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Michelle Singletary: Remote work should be a permanent employee benefit

By Michelle Singletary Washington Post

Given the resurgence of coronavirus cases, it’s clear that the way we work must change. COVID has taught us that workers want more than just a bigger paycheck, they also want flexibility, which for some is a priceless benefit.

When I became pregnant with my first child, I developed multiple clots in my left leg. One clot – a deep vein thrombosis – traveled to my lung. By the time I arrived in the emergency room, barely able to breathe, a physician bluntly said, “You should be dead.”

Testing found that I had protein S deficiency, a disorder that makes me prone to blood clots. I had to have anticoagulant medicine pumped into me constantly and was put on bed rest for the rest of my pregnancy. I recovered and delivered a healthy baby. After giving birth to two more children, I realized that commuting every day – for an hour or more each way, depending on traffic – was just too stressful.

Between my continued health challenges and those of my children, including having a child with autism, I began working from home full time. That was more than 20 years ago, when working remotely was, for the most part, by special permission only. It could have been a career killer. Fortunately, for me, it wasn’t.

There’s a work benefits revolution coming. Companies that accept the changes will prosper. Those that don’t will lose their competitive edge.

When possible, companies should allow employees to opt for full-time remote work or a hybrid option. If employees can’t work from home, there still needs to be flexible scheduling to allow them to take care of their families when the need arises.

COVID has delivered devastating losses, but one outcome that I hope lasts is the realization that the way we work has taken a toll on our bodies and family life. For so long, many employees have been pushing for flexibility in their work schedules. But for many companies and managers, there’s still a stigma attached to employees who want a work/life balance.

Gallup’s State of the Global Workplace 2021 report found that even before the pandemic, nearly half of employees in the United States and Canada reported experiencing a lot of stress.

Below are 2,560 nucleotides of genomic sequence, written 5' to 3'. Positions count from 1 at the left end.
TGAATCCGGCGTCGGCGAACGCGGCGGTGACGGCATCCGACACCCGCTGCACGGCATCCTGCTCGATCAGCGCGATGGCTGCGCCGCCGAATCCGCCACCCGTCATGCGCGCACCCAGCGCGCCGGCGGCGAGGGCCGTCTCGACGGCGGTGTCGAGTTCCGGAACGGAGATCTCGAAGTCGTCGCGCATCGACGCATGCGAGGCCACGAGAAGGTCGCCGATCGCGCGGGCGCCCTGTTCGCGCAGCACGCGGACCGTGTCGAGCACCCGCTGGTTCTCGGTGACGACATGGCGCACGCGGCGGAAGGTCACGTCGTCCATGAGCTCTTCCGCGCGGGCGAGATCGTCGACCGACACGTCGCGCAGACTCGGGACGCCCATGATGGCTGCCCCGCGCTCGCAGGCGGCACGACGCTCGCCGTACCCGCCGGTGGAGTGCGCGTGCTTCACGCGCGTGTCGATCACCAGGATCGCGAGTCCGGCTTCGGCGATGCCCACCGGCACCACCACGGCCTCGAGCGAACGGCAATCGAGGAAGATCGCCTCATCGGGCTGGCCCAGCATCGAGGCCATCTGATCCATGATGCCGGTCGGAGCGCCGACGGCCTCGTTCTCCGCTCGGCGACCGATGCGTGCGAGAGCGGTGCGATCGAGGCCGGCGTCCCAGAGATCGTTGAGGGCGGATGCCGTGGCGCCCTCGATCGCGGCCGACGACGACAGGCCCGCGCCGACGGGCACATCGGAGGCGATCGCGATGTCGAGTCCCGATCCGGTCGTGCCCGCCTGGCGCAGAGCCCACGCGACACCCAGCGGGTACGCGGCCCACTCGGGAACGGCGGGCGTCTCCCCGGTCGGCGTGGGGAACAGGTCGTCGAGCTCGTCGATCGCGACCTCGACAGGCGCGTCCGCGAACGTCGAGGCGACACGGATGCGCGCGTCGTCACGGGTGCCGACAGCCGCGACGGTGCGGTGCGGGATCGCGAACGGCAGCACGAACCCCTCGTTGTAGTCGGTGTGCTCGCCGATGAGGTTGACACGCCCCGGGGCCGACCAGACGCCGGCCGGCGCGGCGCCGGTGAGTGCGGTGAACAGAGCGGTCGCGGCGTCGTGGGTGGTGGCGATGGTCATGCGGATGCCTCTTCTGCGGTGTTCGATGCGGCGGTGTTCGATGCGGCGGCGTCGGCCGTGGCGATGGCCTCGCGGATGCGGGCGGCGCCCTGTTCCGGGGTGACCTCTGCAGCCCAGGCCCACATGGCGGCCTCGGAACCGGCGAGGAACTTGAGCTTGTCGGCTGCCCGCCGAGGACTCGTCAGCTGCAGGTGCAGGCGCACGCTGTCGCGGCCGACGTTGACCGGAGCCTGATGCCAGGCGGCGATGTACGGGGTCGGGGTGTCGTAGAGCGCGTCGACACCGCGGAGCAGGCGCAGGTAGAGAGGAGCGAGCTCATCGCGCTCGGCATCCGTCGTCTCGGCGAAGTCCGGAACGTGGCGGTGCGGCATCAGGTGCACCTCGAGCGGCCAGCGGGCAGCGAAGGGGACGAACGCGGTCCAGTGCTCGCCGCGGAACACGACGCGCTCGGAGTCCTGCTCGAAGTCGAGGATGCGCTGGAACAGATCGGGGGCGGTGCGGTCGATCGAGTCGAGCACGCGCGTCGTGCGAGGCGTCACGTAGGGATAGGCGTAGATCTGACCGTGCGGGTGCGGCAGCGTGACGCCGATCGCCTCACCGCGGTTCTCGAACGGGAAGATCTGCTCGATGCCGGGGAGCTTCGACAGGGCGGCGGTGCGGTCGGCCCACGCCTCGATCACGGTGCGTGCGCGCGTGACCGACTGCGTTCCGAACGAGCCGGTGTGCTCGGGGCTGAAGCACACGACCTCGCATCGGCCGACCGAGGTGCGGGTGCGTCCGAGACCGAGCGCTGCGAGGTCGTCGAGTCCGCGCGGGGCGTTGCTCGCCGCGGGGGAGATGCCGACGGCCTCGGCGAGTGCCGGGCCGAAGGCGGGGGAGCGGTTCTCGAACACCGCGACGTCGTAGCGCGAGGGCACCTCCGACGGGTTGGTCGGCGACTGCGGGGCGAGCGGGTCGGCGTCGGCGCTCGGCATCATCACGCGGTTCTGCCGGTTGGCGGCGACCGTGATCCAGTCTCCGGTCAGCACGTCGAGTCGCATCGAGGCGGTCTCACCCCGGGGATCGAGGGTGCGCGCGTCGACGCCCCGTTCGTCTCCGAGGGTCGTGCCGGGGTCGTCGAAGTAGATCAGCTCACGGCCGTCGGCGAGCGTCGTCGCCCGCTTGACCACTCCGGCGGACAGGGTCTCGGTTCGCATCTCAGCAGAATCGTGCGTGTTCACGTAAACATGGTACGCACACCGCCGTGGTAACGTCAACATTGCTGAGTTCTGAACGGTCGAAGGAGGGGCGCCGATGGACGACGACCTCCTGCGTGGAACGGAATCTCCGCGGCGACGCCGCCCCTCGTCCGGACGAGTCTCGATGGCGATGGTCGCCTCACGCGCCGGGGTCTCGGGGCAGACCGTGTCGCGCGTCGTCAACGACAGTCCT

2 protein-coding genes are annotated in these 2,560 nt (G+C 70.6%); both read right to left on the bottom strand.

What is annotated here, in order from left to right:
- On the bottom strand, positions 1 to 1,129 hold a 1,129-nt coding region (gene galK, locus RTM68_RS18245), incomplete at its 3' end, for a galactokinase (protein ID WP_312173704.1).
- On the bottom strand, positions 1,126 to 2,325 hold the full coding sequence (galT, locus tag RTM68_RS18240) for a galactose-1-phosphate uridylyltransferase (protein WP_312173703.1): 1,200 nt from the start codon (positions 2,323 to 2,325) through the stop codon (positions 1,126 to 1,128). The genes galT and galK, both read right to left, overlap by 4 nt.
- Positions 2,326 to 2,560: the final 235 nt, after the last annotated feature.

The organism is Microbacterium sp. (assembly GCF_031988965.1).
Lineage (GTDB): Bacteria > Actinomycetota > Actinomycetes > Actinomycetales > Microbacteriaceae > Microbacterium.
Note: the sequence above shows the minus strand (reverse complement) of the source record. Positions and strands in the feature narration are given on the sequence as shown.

“Physical health, loneliness, financial hardship and community support, among other factors, affect the involvement, enthusiasm and productivity of workers in both good times and bad,” the Gallup report said. “Successful corporations of the future not only will generate profits, but also will generate thriving employees who are capable of weathering crises.”

I moderated a Washington Post Live discussion Thursday on how the pandemic has changed the benefits landscape. Many employees are no longer afraid of asking for remote working options, family-friendly policies, and health and wellness options.

In prepping for the discussion, I read a report, “The Future of Benefits,” from Care.com. This report and many others unequivocally show that having the flexibility to care for yourself and others without the stress of worrying about keeping your job or forgoing promotions makes you a better employee.

“One of the few benefits of the COVID-19 pandemic is that it has put a spotlight on the challenges and vulnerabilities that workers have faced all along,” the Care.com report said. “While employers had seen statistics demonstrating that juggling work and care responsibilities adversely affects productivity, retention, absenteeism, and employee health, the pandemic has brought that to the forefront with unprecedented clarity.”

Here’s another important observation from the report: “In our understandable hunger to get ‘back to normal,’ we may want to forget the unsolicited insights this crisis has generated. But we can’t, and we shouldn’t, because the ‘New Normal’ need not look like the old one.”

Recommendations from the report include making permanent many of the temporary remote work options companies instituted to avoid increasing the number of COVID cases. What more proof do businesses need than the past 18 months, which showed many workers can do their jobs from anywhere. Why have rigid return-to-work policies?

Actually, I work harder from home, always trying to prove that I can be just as productive working remotely.

Follow the lead of LinkedIn, which is giving its 16,000 global employees a choice of how to work.

“We’ve learned every individual and every team works differently, so we’re moving away from a one-size-fits-all policy,” LinkedIn chief executive Ryan Roslansky wrote in a blog post last month. “We’re embracing flexibility with both hybrid and remote roles, expecting more of us to be remote than pre-COVID and removing the expectation of being in the office 50% of the time.”

A lot of workers don’t have a choice. They can’t work from home. But among those who can, many don’t want to return to their cubicles, or if they do, they only want to do so a few days a week.

A Gallup poll from October 2020 to April 2021 found that roughly 4 in 10 white-collar men (41%) and white-collar women (39%) said that, if given a choice, they would rather continue remote work.

When coronavirus cases again decline, we shouldn’t go back to the old normal. Flexible work shouldn’t be just a crisis go-to. It should be a permanent employee perk.

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